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Spend a summer exploring the Martian arctic—something that has taken nearly the entirety of human knowledge to achieve

There’s never been a better time to be an armchair astronaut. Forget this planet. The economy is terrible, global warming inevitable, and there are at least eight major wars happening right now. That’s why Kessler left home and moved to Mars. Well, not all the way to Mars. The closest spot on Earth you can get without a rocket. In the summer of 2008, he lived a space dream, spending three months in mission control of The Phoenix expedition with 130 top NASA scientists and engineers as they explored Mars. This story is a human drama about modern-day Magellans battling NASA politics—you haven’t lived until you’ve seen this miracle of birth from the inside—and the bizarre world of daily life in mission control. Kessler was the first outsider ever granted unfettered access to such an event, giving us a true Mars exclusive.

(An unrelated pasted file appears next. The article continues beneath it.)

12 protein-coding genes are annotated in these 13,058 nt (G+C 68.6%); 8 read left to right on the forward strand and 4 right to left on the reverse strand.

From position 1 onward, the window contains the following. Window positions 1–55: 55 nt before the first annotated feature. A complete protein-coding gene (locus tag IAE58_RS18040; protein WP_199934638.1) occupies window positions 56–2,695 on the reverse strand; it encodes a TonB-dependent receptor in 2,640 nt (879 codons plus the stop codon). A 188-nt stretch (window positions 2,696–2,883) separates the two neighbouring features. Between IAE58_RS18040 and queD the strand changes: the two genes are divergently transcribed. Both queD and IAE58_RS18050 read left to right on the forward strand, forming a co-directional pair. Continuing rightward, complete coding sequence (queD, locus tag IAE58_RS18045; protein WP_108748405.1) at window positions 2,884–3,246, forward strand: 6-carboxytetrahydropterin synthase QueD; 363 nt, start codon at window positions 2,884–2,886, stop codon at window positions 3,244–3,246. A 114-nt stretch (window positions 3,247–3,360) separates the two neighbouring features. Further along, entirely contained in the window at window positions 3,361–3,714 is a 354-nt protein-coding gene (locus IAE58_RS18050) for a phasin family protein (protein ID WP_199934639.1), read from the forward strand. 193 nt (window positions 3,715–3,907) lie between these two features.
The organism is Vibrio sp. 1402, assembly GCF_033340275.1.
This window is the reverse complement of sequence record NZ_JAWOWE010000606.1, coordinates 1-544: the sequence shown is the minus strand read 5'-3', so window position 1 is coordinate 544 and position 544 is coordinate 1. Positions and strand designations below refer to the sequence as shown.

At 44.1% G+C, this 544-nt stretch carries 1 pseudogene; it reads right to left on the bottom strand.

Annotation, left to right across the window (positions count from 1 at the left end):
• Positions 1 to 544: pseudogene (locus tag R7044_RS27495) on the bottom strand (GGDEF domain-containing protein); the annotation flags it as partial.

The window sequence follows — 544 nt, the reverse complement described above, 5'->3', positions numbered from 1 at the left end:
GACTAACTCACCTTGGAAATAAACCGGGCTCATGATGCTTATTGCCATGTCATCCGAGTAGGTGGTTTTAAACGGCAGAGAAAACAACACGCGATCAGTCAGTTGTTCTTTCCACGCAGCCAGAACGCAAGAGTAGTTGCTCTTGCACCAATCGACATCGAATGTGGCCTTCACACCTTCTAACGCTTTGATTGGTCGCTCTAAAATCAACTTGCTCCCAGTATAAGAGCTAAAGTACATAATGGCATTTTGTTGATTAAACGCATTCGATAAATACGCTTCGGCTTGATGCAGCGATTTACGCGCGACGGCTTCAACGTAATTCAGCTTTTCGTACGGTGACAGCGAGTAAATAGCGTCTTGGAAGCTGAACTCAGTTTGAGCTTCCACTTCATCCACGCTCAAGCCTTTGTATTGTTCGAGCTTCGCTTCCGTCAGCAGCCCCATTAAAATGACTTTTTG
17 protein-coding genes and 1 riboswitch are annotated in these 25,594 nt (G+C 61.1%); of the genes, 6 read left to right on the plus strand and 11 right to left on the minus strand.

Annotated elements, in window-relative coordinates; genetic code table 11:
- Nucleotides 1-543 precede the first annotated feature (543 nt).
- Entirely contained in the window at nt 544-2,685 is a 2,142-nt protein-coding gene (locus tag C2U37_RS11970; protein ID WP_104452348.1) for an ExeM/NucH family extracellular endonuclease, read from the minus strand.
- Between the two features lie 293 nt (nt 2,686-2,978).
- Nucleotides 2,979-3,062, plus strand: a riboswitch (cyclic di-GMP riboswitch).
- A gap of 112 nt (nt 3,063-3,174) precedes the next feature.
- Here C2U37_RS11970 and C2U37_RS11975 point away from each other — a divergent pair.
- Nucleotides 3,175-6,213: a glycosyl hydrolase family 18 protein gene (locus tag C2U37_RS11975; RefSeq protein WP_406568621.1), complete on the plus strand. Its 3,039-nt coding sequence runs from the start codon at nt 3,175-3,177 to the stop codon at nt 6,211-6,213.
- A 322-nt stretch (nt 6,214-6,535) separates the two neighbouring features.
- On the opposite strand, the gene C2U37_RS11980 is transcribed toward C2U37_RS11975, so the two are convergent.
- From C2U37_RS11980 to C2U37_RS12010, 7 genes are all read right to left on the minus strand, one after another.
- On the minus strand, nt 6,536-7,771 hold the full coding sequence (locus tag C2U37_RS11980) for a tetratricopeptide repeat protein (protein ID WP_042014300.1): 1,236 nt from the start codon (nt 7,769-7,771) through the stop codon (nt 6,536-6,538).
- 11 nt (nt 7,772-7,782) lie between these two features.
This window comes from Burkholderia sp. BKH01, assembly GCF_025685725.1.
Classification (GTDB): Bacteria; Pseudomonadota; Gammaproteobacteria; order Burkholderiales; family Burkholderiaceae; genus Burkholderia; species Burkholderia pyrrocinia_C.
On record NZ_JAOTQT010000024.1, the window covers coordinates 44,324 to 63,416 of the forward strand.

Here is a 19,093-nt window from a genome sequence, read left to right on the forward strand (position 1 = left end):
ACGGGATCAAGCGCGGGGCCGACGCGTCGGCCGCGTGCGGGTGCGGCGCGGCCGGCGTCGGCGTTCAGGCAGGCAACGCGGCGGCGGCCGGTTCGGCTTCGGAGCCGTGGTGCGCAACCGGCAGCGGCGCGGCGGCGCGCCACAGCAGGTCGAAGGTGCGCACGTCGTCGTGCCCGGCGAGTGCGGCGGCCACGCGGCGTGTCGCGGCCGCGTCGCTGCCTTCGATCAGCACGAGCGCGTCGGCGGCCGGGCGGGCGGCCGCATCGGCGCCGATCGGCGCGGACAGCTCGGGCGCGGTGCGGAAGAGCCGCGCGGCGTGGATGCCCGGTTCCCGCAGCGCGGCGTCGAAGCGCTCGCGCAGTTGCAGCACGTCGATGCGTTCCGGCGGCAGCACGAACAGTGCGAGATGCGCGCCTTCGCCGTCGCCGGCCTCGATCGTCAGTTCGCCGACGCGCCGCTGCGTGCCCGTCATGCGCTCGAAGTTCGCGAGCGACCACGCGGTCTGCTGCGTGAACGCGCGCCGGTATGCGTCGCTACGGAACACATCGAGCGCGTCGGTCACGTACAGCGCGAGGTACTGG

The Phoenix Mars mission was the first man-made probe ever sent to the Martian arctic. They planned to find out how climate change can turn a warm wet planet (read: Earth) into a cold barren desert (read: Mars). That might seem like a trivial pursuit, but it’s probably the most impressive feat we humans can achieve. It takes nearly the entirety of human knowledge to do it. This is only the sixth landing on Mars. Along the way, Phoenix discovered a giant frozen ocean trapped beneath the north pole of Mars, exotic food for aliens and liquid water. This is not science fiction. It’s fact. Not bad for a summer holiday.

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